Hadi Jaafarawi, Managing Director – Middle East at Qualys, discusses making the case for automation in security operations
The cybersecurity industry, unfortunately, cannot claim to be in the business of good news. Threat actors ensure that we are continually warning of new vectors and techniques and advising new approaches to combat them. It is hardly controversial to suggest that COVID-19, apart from its horrendous impact on public health and population welfare, has impacted the ability of companies to keep their customers and employees safe from cyberattacks. Fresh complexities in the architecture of corporate technology infrastructures have left IT and security teams in catch-up mode — confused, overworked, and underequipped.
In a short break from doom and gloom, a PwC global poll shared some good news. It showed around 69% of organisations are planning to increase their cybersecurity budgets in 2022, and more than a quarter (26%) plan increases of 11% or more. Such action will be vital in the United Arab Emirates (UAE) where, according to a VMware report, 80% of security professionals reported increases in the number of attacks their organisation faced, and attributed the surge directly to remote work.
In November last year, Dr Mohamed Al Kuwaiti, Head of Cybersecurity for the UAE Government again spoke of a cyber pandemic, having previously used the term publicly in December 2020 after reporting that the country had seen a 250% increase in attacks because of remote working.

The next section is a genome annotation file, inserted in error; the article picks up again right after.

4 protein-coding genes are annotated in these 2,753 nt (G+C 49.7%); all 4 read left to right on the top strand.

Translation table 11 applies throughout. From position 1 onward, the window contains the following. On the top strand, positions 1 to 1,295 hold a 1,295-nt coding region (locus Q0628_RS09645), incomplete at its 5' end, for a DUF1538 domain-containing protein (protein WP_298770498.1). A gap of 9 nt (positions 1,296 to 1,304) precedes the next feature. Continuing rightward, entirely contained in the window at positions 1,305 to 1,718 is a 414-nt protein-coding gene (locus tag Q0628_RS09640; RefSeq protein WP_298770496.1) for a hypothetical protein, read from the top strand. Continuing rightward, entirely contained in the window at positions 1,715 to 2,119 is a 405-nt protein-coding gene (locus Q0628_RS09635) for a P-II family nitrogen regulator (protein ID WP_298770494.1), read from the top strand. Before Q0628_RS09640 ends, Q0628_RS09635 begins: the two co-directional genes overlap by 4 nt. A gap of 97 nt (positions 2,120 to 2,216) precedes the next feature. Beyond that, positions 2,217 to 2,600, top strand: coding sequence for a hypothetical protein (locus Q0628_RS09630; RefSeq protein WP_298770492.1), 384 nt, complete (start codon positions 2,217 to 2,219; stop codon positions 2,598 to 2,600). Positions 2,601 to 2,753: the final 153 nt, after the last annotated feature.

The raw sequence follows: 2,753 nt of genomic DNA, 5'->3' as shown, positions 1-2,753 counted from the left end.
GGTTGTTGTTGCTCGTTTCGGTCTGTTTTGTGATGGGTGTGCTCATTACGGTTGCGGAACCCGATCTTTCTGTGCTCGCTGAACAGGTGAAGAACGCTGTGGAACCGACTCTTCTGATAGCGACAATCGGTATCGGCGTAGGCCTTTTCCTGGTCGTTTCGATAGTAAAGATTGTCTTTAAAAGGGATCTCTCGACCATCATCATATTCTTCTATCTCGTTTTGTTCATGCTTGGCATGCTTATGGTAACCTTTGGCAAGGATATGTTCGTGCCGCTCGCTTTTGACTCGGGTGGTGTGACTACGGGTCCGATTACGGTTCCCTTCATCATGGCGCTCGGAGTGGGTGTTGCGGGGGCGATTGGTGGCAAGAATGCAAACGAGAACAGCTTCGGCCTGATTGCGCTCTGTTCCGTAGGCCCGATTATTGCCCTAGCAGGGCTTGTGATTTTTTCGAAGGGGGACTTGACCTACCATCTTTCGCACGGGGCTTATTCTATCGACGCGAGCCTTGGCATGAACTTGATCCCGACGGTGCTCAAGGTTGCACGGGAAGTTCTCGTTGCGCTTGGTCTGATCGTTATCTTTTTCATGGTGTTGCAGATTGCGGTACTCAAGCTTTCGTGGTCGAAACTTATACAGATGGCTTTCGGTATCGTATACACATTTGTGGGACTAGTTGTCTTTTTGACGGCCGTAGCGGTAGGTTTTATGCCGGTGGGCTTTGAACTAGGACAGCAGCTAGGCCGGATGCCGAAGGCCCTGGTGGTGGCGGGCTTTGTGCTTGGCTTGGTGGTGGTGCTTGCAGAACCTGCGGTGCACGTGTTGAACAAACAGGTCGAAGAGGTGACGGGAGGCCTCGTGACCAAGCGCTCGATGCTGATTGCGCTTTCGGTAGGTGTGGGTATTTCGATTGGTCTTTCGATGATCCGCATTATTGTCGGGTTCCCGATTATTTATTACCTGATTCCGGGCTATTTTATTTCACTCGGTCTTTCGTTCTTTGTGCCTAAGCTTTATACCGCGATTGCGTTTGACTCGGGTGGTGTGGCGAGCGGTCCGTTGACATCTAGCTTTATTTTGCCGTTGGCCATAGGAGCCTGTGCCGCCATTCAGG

The persistence of skills gaps
The Middle East has now-famous skills gaps in key technology areas at a time when technology is the answer to almost all public and corporate issues, from governance to operations to monetisation. But cybersecurity stands out as perhaps the most critical gap at a time when organisations have moved to the cloud in vast numbers and turned IT environments on their heads. Server farms are now multi-cloud ecosystems. Vetted, regularly patched corporate PCs are now rogue personal devices of unknown pedigree.
Automation can plug some of these gaps. Attackers move quickly and adeptly, so the modern threat hunter cannot afford to rely on traditional patching cycles. Automation is a means to speed up many standard tasks and reduce execution errors. On the IT side of the equation, we see a lot of acceptance of automation. Measurable cost savings and proven efficiencies have driven more and more of it.
To embrace automation at scale, the entire cybersecurity discipline may have to unlearn what it has learned and break with tradition. DevOps teams are unafraid to break and fix, break and fix, break and fix — employing an iterative approach to the improvement of an end-product. Security teams, however, are trained to minimise impact and ensure that every tool they use does not interfere with the infrastructure at large. Automation can help regional firms plug their security skills gaps, but only if they adopt the same experimental mentality of break and fix.
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